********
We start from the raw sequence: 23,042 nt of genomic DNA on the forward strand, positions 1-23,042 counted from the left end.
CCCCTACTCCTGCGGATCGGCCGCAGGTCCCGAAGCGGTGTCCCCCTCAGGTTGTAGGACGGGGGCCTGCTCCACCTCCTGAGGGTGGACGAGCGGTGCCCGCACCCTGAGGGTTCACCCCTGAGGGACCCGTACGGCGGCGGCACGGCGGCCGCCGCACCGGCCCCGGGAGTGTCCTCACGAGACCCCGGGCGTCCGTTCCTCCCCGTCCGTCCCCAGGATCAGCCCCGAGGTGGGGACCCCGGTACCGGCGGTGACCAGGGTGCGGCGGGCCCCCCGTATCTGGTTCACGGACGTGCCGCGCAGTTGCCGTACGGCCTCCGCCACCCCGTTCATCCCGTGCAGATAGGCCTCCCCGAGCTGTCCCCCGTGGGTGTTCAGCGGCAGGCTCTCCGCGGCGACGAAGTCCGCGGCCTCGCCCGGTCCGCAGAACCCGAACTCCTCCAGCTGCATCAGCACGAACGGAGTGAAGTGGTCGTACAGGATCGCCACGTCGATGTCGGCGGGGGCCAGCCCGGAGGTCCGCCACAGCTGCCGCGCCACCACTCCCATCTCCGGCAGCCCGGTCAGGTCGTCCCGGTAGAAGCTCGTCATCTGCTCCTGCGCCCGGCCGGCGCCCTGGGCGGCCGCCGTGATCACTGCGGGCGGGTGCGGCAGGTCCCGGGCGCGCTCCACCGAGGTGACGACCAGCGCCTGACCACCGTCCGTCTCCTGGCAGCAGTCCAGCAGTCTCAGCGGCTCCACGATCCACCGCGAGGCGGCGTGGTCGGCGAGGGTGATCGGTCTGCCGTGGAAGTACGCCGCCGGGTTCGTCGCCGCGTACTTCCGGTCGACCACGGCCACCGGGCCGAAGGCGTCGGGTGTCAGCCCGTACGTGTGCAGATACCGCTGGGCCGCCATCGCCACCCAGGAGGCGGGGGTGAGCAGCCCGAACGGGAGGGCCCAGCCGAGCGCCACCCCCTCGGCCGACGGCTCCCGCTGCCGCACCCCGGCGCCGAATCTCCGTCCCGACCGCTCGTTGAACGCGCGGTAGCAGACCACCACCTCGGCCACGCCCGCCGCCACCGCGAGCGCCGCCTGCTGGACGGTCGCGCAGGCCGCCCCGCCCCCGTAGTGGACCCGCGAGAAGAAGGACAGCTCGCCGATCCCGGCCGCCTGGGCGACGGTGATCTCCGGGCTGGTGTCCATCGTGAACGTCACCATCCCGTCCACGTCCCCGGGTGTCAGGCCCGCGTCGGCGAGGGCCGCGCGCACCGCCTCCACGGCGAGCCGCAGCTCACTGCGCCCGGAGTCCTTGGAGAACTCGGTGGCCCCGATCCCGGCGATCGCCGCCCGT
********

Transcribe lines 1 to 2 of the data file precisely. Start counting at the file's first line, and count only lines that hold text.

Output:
We start from the raw sequence: 23,042 nt of genomic DNA on the forward strand, positions 1-23,042 counted from the left end.
CCCCTACTCCTGCGGATCGGCCGCAGGTCCCGAAGCGGTGTCCCCCTCAGGTTGTAGGACGGGGGCCTGCTCCACCTCCTGAGGGTGGACGAGCGGTGCCCGCACCCTGAGGGTTCACCCCTGAGGGACCCGTACGGCGGCGGCACGGCGGCCGCCGCACCGGCCCCGGGAGTGTCCTCACGAGACCCCGGGCGTCCGTTCCTCCCCGTCCGTCCCCAGGATCAGCCCCGAGGTGGGGACCCCGGTACCGGCGGTGACCAGGGTGCGGCGGGCCCCCCGTATCTGGTTCACGGACGTGCCGCGCAGTTGCCGTACGGCCTCCGCCACCCCGTTCATCCCGTGCAGATAGGCCTCCCCGAGCTGTCCCCCGTGGGTGTTCAGCGGCAGGCTCTCCGCGGCGACGAAGTCCGCGGCCTCGCCCGGTCCGCAGAACCCGAACTCCTCCAGCTGCATCAGCACGAACGGAGTGAAGTGGTCGTACAGGATCGCCACGTCGATGTCGGCGGGGGCCAGCCCGGAGGTCCGCCACAGCTGCCGCGCCACCACTCCCATCTCCGGCAGCCCGGTCAGGTCGTCCCGGTAGAAGCTCGTCATCTGCTCCTGCGCCCGGCCGGCGCCCTGGGCGGCCGCCGTGATCACTGCGGGCGGGTGCGGCAGGTCCCGGGCGCGCTCCACCGAGGTGACGACCAGCGCCTGACCACCGTCCGTCTCCTGGCAGCAGTCCAGCAGTCTCAGCGGCTCCACGATCCACCGCGAGGCGGCGTGGTCGGCGAGGGTGATCGGTCTGCCGTGGAAGTACGCCGCCGGGTTCGTCGCCGCGTACTTCCGGTCGACCACGGCCACCGGGCCGAAGGCGTCGGGTGTCAGCCCGTACGTGTGCAGATACCGCTGGGCCGCCATCGCCACCCAGGAGGCGGGGGTGAGCAGCCCGAACGGGAGGGCCCAGCCGAGCGCCACCCCCTCGGCCGACGGCTCCCGCTGCCGCACCCCGGCGCCGAATCTCCGTCCCGACCGCTCGTTGAACGCGCGGTAGCAGACCACCACCTCGGCCACGCCCGCCGCCACCGCGAGCGCCGCCTGCTGGACGGTCGCGCAGGCCGCCCCGCCCCCGTAGTGGACCCGCGAGAAGAAGGACAGCTCGCCGATCCCGGCCGCCTGGGCGACGGTGATCTCCGGGCTGGTGTCCATCGTGAACGTCACCATCCCGTCCACGTCCCCGGGTGTCAGGCCCGCGTCGGCGAGGGCCGCGCGCACCGCCTCCACGGCGAGCCGCAGCTCACTGCGCCCGGAGTCCTTGGAGAACTCGGTGGCCCCGATCCCGGCGATCGCCGCCCGT